San Francisco Geography

San Francisco Geography

San Francisco is located on the west coast of the United States, at the tip of the San Francisco Peninsula and includes important stretches of the Pacific Ocean and the San Francisco Bay within its borders. Several islands such as Alcatraz, Treasure Island, the neighboring island of Yerba Buena, and small parts of Alameda Island, Red Island and Angel Island are part of the city. Also included are the uninhabited Farallones Islands, 27 miles from the Pacific Ocean coast. The part on the mainland within the city limits forms roughly a “square seven by seven miles”, a colloquial term used to refer to the shape of the city, although its total area, including the area covered by water, is close to 600 km².

There are more than 50 hills within the city limits. Some of the neighborhood names belong to the name of the hill on which they are located, such as Nob Hill, Pacific Heights, and Russian Hill. Near the geographic center of the city, to the southwest, there are a series of less densely populated hills. Twin Peaks, a pair of hills that sit at one of the highest points in the city, is a popular vantage point. The highest hill in San Francisco, Mount Davidson, is 282 meters high and on it is a 31 meter high cross built in 1934. See topschoolsintheusa for best high schools in San Francisco.

Dominating this area stands the Sutro Tower, a large radio and television transmission tower.

The San Andrés and Hayward Faults are responsible for great seismic activity, although neither of them physically passes through the city itself. It was the San Andrés fault that slipped and caused the 1906 and 1989 earthquakes. Minor earthquakes occur frequently, but the threat of major earthquakes plays an important role in the development of the city’s infrastructure. The city has constantly updated its building codes, requiring major modifications for older buildings and higher engineering standards for newer ones. However, there are still thousands of small buildings that remain potentially vulnerable to damage from earthquakes.

Climate

The climate of San Francisco is the characteristic Mediterranean climate of the California coast, with mild wet winters and dry summers. Since it is surrounded on three sides by water, San Francisco’s climate is strongly influenced by the cold currents of the Pacific Ocean, which tend to moderate temperature swings and produce a temperate climate, with very little seasonal temperature variation. The dry period, from May to October, is slightly hot, with average high temperatures of 18-21 ° C and minimum temperatures of 11-13 ° C. The rainy season, from November to April It is cool with maximum temperatures of 13-19 ° C and minimum temperatures of between 8 and 11 ° C. On average, temperatures exceed 24 ° C only on 28 days a year.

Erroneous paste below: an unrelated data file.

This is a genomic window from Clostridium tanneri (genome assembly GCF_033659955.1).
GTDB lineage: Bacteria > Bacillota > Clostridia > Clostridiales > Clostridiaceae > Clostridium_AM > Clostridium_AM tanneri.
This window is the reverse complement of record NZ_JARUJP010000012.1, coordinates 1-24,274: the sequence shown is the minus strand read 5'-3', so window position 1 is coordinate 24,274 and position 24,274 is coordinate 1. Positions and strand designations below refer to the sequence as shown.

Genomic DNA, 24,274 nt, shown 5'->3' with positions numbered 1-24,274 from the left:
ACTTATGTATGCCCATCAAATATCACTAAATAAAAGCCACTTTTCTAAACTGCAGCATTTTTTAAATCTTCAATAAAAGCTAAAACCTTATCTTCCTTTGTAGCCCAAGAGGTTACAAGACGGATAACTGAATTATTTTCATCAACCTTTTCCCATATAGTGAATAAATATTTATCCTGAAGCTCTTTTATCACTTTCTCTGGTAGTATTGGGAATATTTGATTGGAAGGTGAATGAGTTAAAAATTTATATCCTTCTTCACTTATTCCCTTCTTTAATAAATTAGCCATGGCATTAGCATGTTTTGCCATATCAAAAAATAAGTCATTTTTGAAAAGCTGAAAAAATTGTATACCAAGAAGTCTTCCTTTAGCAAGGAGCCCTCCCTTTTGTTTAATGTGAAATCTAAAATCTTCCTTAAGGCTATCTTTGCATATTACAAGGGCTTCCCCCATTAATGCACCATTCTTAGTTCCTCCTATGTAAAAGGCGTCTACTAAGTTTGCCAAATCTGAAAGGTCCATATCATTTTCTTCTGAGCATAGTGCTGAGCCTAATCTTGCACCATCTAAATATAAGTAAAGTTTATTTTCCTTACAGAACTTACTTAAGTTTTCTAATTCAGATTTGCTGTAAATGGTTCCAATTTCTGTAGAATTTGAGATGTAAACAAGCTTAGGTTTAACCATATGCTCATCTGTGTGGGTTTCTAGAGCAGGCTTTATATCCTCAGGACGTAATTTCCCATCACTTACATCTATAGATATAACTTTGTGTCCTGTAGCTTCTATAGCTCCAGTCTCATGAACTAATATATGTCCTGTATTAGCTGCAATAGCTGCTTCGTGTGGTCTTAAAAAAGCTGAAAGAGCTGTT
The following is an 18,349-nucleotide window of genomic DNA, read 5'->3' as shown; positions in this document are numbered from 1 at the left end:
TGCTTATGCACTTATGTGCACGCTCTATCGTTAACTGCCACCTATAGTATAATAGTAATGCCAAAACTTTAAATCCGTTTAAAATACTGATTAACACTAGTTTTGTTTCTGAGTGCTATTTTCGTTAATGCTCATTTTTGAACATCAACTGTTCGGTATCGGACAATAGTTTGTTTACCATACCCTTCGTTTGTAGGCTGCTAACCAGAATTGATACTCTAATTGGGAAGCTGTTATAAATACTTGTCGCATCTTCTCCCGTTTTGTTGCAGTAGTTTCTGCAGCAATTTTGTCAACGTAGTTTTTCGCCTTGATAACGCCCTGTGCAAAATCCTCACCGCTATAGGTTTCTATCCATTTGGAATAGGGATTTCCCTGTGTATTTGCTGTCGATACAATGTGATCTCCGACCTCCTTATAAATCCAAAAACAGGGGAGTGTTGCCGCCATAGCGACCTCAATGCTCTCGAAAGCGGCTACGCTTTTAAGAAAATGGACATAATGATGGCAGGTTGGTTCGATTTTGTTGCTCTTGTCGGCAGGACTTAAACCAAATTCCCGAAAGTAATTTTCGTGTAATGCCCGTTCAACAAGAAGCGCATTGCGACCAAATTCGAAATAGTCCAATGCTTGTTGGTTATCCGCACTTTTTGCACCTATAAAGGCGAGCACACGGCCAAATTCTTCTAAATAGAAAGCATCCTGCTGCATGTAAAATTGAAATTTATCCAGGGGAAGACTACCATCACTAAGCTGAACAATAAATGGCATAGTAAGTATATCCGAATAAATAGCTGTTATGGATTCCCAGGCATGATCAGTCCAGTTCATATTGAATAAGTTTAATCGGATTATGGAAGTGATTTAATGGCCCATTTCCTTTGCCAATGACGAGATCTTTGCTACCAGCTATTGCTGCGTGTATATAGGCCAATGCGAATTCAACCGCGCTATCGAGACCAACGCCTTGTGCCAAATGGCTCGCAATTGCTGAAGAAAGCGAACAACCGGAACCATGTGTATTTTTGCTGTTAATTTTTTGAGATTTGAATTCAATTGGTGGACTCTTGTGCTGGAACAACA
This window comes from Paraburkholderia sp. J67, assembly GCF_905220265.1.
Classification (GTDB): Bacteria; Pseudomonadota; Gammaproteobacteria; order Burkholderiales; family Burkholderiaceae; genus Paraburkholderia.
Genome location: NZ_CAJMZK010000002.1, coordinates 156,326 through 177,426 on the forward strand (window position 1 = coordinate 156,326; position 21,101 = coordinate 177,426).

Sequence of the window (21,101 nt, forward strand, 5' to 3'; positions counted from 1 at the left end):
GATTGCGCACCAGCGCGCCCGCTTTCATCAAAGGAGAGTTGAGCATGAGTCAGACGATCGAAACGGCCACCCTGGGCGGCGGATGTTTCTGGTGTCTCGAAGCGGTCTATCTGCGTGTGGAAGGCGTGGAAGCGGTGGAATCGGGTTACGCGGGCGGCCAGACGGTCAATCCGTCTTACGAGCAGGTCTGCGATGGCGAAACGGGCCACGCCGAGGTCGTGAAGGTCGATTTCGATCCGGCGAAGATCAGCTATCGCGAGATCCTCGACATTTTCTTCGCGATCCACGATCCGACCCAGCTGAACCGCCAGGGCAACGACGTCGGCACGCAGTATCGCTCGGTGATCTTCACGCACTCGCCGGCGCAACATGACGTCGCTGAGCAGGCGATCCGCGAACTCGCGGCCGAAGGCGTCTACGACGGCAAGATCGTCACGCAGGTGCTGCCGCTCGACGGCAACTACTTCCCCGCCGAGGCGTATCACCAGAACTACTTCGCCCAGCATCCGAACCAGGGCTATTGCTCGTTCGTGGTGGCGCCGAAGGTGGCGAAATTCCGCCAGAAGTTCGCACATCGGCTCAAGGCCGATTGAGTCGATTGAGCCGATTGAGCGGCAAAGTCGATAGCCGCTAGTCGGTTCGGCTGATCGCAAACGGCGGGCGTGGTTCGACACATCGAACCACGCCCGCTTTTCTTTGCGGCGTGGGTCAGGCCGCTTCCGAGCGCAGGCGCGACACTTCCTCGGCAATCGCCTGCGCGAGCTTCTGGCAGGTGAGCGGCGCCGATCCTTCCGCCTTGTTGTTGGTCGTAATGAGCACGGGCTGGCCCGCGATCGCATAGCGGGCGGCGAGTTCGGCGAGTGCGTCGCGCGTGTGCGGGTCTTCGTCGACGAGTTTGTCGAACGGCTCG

The combination of cold ocean water and the heat of the California peninsula creates a characteristic fog in the city that can cover the western half of the city throughout the day in Spring and early Summer. In fact, a quote incorrectly attributed to Mark Twain is “the coldest winter I have ever had was a summer in San Francisco.” Fog is less pronounced in eastern neighborhoods in late summer and fall, which are the warmest months of the year. Due to its topography and strong maritime influence, San Francisco features a multitude of different microclimates.

The high hills in the geographic center of the city are responsible for variations of up to 20% in annual rainfall between different parts of the city.

These annual precipitation levels are around 510 mm and these take place during the rainy months, from November to April. On average, the city experiences 67 rainy days a year. Snow is extraordinarily rare, having only been recorded in the city 10 times since 1852.

City Planning

San Francisco is distinguished by the fact that some of its parks and practically all of its beaches within the city limits are part of the Golden Gate National Recreation Area, which is one of the most visited units of the National Park system in the United States, with more than 13 million visitors a year. It is also one of the largest urban parks in the world. The beaches and parks that make up this area include Ocean Beach, which is situated along the coast of the Pacific Ocean and is frequented by surfers; Baker Beach, which sits on a cove west of the Golden Gate and is part of the Presidio, the former military base. Inside the Presidio is Crissy Field, a former airfield that was restored to its natural form to revert to being a marsh ecosystem. The Area also manages Fort Funston, Lands End Park, Fort Mason, and Alcatraz. The National Park Service also separately manages the San Francisco Maritime National Historic Park – a fleet of historic ships and coastal properties around the Aquatic Park complex.it has been restored to its natural ecosystem. All of these locations, along with others like Alcatraz and Fort Funston, are part of the Golden Gate National Recreation Area, a regional collection of beaches, parks, and historic sites managed by the National Park Service.

San Francisco Geography